January 16th, 2012

The Perils of Progress

Bikes are getting lighter; but when we lose weight, we lose other things too.

By Joe Lindsey

Stay with me here this week; the Report is going all over the place.

Today I’d like to depart from talk of bike racing and talk about bikes. (If the Boulder Report is the primary place where you find my writing, you might not realize that I test gear for the magazine too.)

How long I’ve been doing it isn’t really a big deal, but if you’re curious, let’s just say that when I started, reviewing a lugged steel bike wasn’t a special occasion. But in the last three-odd years, most of the road bikes we review at Bicycling are carbon fiber, and an increasing number of mountain bikes are, too.

As carbon has come to dominate, we’ve seen an explosion of innovations that make bikes lighter, stiffer under pedaling, and generally more fun to ride. And we’ve seen a focus on bringing weights down to previously unimaginable levels.

Not so long ago, there was debate about whether frames could breach the 1,000-gram barrier. Now, that’s pretty common, and the bar is set lower. A Cervelo R5ca will set you back close to $10,000 before you put a single part on it, but it’s also 690 grams (video).

Framemakers have achieved this because of increased knowledge of how to work with carbon fiber, from molding simple tubes to complex shapes, like carbon dropouts, which reduce weight.

They do that not so much because the carbon dropout itself is lighter than the aluminum version it replaced, but because you no longer need a reinforced joint for the bond, the overlap of material between frame and dropout plug, and the bonding agent itself.

Carbon dropouts are not only lighter; they’re stiffer because there’s no joint, and they are stronger and less prone to failure than a bonded joint.

But there’s one failure exception—the carbon bike’s Achilles’ heel: damage in shipping, a crash, or from an improperly adjusted derailleur that goes into the spokes and takes the drive-side dropout with it.

If that happens, the frame is either toast or subject to an expensive repair. Damage like this is almost never covered under warranty because it’s not a manufacturing defect, but angry customers with trashed frames do not make for repeat sales, so bikemakers try to prevent it from happening.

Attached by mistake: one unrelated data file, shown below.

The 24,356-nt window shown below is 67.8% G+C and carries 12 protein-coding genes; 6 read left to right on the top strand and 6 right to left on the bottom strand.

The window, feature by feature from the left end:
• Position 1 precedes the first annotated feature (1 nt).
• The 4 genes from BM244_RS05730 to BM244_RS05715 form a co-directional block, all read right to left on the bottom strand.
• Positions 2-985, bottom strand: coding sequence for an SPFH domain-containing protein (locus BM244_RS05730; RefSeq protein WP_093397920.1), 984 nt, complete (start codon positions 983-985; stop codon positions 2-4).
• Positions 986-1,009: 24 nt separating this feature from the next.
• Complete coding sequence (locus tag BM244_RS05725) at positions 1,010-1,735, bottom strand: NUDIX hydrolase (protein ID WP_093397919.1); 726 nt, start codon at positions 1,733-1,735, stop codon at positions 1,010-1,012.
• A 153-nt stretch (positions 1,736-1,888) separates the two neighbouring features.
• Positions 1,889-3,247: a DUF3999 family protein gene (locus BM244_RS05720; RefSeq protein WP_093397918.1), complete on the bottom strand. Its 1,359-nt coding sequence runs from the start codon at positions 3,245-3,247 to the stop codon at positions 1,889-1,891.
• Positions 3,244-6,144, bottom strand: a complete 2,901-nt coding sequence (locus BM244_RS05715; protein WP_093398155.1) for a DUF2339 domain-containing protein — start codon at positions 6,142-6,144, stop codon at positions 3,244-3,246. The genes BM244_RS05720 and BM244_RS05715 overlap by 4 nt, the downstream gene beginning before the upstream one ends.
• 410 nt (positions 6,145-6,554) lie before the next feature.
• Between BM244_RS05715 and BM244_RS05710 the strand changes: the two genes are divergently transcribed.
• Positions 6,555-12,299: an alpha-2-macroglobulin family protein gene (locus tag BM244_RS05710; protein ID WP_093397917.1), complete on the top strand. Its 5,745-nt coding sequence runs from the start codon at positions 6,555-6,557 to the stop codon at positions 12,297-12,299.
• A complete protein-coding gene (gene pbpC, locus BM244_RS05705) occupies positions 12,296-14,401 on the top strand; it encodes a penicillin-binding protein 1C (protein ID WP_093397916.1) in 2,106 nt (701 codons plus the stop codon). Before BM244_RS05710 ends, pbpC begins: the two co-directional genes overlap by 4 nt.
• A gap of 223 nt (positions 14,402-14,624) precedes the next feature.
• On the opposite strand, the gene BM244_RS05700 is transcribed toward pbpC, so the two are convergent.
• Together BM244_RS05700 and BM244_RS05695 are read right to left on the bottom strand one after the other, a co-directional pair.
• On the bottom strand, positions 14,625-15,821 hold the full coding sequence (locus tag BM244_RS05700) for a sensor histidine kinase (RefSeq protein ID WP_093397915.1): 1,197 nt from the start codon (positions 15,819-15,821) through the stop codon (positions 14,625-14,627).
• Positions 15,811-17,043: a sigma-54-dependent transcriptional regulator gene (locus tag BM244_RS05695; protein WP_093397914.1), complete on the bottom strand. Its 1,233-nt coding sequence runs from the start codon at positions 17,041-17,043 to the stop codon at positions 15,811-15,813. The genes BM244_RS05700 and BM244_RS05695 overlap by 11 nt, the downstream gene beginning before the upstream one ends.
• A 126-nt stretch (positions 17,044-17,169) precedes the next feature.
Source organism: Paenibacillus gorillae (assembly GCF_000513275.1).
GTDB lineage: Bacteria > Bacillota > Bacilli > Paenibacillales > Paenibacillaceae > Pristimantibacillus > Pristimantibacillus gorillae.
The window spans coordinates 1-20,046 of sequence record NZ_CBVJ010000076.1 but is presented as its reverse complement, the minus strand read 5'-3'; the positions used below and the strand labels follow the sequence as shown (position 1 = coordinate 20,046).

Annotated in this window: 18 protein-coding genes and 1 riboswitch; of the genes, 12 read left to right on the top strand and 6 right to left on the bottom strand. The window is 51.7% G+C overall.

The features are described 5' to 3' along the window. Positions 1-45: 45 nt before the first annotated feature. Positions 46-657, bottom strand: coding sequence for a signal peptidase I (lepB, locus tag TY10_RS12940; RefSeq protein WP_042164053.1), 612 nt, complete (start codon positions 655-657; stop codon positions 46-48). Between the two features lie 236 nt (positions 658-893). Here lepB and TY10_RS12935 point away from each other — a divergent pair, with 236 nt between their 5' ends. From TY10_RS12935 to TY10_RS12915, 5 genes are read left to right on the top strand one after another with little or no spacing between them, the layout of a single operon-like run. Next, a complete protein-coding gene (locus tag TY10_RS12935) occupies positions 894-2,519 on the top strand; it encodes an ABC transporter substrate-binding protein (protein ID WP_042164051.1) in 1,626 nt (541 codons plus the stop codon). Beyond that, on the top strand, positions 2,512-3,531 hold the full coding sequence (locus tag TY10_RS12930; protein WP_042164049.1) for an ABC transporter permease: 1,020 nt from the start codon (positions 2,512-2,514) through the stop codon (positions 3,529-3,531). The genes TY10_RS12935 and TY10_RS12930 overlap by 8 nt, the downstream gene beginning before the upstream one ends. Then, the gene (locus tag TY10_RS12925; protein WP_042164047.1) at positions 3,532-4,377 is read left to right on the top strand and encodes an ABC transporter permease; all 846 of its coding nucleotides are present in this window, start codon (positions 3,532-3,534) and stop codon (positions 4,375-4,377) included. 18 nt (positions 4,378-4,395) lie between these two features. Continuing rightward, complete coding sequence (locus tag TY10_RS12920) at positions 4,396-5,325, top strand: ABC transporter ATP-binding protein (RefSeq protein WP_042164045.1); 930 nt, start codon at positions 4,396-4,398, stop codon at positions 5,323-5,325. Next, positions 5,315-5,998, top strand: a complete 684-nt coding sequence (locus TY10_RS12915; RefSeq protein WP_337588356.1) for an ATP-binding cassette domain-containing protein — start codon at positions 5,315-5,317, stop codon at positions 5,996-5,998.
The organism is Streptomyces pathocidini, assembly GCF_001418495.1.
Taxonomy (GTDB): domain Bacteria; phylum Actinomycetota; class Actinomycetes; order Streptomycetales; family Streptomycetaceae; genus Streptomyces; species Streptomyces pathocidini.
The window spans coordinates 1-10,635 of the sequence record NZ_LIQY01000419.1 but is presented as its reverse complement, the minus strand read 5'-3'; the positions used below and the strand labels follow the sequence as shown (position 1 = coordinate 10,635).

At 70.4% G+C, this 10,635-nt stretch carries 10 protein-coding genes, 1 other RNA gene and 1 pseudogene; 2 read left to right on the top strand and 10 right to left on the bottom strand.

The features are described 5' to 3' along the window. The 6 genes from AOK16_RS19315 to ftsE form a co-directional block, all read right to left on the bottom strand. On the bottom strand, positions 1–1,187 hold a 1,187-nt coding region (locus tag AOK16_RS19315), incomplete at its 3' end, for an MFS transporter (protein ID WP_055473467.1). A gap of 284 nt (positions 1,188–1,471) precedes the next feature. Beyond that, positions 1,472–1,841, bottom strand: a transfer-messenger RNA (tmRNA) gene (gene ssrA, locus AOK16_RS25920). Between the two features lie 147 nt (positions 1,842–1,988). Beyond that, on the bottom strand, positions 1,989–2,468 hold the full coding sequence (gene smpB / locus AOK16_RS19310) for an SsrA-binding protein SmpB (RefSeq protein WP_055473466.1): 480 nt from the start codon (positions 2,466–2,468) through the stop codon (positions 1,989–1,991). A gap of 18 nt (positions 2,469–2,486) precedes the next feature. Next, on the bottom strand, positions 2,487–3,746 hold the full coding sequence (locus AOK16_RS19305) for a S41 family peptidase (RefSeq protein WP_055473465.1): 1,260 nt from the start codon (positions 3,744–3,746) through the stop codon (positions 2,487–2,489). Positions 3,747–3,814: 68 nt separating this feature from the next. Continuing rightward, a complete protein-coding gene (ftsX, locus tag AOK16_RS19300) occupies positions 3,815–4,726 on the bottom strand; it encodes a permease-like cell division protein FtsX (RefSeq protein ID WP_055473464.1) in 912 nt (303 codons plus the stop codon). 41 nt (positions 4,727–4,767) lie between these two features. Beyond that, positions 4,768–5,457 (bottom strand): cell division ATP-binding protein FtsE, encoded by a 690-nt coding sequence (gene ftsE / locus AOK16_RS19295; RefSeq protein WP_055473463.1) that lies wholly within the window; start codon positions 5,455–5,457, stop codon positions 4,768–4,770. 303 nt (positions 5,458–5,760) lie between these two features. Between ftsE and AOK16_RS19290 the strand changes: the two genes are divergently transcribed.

They do that by engineering the failure into a part before it reaches the frame. That’s when you get this:

Soft derailleur hangers break easily.

“This” is a broken derailleur hanger. They’re quite a bit more common than they used to be. Said hanger was formerly on a test bike. Which company’s bike doesn’t really matter, because there’s not a lot of difference these days in how bikemakers approach the issue of how to protect possibly fragile carbon dropouts.

As carbon dropouts have proliferated, derailleur hangers have increasingly been made of very soft aluminum. How soft? Have a look:

Scalloped indentations from QR skewer.

Those indentations are from the quick-release skewer clamp. Like roughly a third of the carbon bikes I’ve tested in the last couple of years, this bike had a bent hanger when I pulled it from the shipping box. Because of that ratio, I actually now own a Park hanger-alignment tool—the sort of tool that consumers can buy but which is mostly found in shops.

After I gently straightened it, the hanger held for a couple of rides but I knew it had been weakened; aluminum doesn’t respond well to lots of bending. (Note that the break is right where the hanger thickness changes. It’s engineered to fail there, just below the dropout itself.) The bikemaker sent me a replacement hanger (normal dealer cost is $15), which was good, because this one broke as I was unscrewing the derailleur.

The advantage to this is what you see here: An inexpensive hanger functions as a circuit breaker, thus saving the rest of the system expensive damage. Shimano’s Shadow mountain bike derailleurs have a similar feature in the fixing bolt, which is handy when you’re discussing a $100-plus part that also usually gets trashed when you have a shifting failure.

The disadvantages of a weak hanger are both obvious and not. On the obvious level is the fragility of such beasts. If you have a bike with carbon dropouts, do yourself a favor and order at least one replacement hanger at your dealer. They’re inexpensive and a good item to have on hand.